My first expericence with a Mac was in 1985 when my work group at Boeing Helicopters got a Mac II. Color! 13" monitor! Next to the monochrome early PCs it was a piece of beautiful genius. It took a few years before I got my own Mac at home - a Macintosh LC, and I was a Mac diehard for all of the nineties. It was in 2002 that I was due to replace my five year old Power Mac 6400 and just couldn't see the Apple product that was going to get me what I wanted for less than twice the price of a top end PC. I ended up buying a Sony desktop machine and that started a 7 year hiatus from Apple products.
Well, not entirely true, because I did buy several iPods over that time. Oh, and an iPhone 3GS eventually. It was when I decided to dabble with writing iOS apps that I got back into Apple computing hardware, as that's kind of necessary the way Apple works. I ended up buying a Mac Mini, which is possibly one of the most underrated and understated pieces of hardware around. I bought the slick bluetooth keyboard and the magic trackpad and that is just a beautiful system.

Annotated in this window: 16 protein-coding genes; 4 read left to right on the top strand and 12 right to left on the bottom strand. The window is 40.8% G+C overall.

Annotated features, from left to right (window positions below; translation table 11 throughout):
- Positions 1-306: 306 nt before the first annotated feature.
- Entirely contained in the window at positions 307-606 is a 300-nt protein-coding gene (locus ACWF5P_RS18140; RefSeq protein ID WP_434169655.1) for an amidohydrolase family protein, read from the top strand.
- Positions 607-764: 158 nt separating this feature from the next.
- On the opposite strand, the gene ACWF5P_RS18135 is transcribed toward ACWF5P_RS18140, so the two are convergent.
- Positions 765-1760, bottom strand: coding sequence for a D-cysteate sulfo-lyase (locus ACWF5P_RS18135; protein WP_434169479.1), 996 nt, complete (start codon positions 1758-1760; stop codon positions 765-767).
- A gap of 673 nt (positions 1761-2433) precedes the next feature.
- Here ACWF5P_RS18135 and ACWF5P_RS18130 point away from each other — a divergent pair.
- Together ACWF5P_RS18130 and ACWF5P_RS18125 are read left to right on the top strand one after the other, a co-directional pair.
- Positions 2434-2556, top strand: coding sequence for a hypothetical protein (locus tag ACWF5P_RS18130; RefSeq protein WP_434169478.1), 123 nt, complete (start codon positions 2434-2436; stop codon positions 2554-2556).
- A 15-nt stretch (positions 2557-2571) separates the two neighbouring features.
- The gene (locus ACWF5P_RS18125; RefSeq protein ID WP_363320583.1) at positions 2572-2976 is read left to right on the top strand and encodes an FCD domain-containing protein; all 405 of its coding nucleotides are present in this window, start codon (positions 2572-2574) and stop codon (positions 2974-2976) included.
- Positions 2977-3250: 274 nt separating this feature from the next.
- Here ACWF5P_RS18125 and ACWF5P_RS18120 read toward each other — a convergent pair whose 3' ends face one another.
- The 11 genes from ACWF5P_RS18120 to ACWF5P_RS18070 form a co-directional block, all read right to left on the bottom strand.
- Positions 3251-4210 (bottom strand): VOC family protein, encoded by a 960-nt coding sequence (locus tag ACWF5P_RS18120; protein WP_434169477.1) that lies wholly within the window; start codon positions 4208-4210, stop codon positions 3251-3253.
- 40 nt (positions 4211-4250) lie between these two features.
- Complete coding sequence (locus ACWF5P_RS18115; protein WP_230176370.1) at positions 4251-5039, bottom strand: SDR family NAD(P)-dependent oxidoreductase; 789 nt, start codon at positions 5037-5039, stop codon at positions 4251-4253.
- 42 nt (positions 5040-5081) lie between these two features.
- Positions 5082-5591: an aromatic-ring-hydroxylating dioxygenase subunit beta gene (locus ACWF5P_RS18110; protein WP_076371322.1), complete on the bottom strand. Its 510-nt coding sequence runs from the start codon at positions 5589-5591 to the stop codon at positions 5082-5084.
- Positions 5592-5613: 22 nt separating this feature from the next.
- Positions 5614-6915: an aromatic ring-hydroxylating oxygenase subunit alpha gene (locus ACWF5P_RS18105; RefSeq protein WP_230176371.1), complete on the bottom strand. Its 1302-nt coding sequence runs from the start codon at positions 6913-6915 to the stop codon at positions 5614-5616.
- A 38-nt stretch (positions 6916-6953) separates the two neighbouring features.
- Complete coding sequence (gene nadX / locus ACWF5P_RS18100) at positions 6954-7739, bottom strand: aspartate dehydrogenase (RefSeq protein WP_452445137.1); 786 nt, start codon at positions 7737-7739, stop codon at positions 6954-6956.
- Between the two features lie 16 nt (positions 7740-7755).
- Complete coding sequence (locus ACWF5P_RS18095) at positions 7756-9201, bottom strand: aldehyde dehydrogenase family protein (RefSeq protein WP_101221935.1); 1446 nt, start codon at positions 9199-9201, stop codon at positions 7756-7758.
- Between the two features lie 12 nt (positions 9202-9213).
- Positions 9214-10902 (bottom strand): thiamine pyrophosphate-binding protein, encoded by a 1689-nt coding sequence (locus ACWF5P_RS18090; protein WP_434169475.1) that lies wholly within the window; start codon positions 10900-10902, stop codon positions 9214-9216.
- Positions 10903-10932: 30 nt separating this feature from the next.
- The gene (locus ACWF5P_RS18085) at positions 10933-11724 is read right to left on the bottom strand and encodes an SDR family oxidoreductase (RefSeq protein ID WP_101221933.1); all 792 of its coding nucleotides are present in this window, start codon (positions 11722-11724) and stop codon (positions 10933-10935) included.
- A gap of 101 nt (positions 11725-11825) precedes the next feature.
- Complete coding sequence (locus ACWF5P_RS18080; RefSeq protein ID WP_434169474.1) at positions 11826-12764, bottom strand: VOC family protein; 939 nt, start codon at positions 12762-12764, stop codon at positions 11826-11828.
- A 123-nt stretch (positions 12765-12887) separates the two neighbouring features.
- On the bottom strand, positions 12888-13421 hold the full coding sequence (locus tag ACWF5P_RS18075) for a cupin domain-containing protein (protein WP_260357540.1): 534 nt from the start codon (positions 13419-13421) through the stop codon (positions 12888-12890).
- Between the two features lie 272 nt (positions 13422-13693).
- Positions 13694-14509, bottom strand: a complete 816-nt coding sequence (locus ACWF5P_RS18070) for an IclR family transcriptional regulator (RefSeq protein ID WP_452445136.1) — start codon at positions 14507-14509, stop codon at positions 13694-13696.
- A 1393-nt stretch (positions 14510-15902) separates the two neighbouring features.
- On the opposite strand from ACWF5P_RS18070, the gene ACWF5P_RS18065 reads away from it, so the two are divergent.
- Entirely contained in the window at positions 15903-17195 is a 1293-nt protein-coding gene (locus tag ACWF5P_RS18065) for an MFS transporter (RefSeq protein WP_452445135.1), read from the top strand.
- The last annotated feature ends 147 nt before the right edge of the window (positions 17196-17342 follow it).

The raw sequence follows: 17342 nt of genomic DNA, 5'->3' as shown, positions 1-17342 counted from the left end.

Then, when the old Dell laptop was due for replacement last year I ended up buying a 2nd generation Macbook Air, which is just amazingly beautiful and oh so functional.
Steve Jobs was brilliant. He had a knack for figuring out ways to get a hand in your wallet and your pocket no matter what and make you enjoy the experience. iPods? Sell 'em for we premium and keep milking it with iTunes. iOS - sell the iPhones/iPods/iPads for a premium and cream 30% off the app store revenue.
He was no saint - he did kill off all the corporate philanthropy programs at Apple when he came back in the 90's (then again, I'm not a big fan of corporations playing fairy godmother anyway, so it would be interesting to discover his motives for that). He was a bit of a tyrant by all accounts, but he did lead an insanely great company to dizzying heights.
I think all the hand-wringing about the future of Apple is misplaced - Jobs needed lots of talent around him to do what he did, and that is still in place. Just don't screw it up...
Remember the last time we had a Texas governor for President? Didn't that go well?
Well, let's not repeat that egregious misstep.
Rick Perry has opined about many things and shown himself to be less than smart, but his latest tirade attempts to blame the current president (in office 2 years and 6 months) for decisions that are the result of decades of poor political leadership on space issues and gross mismanagement at NASA.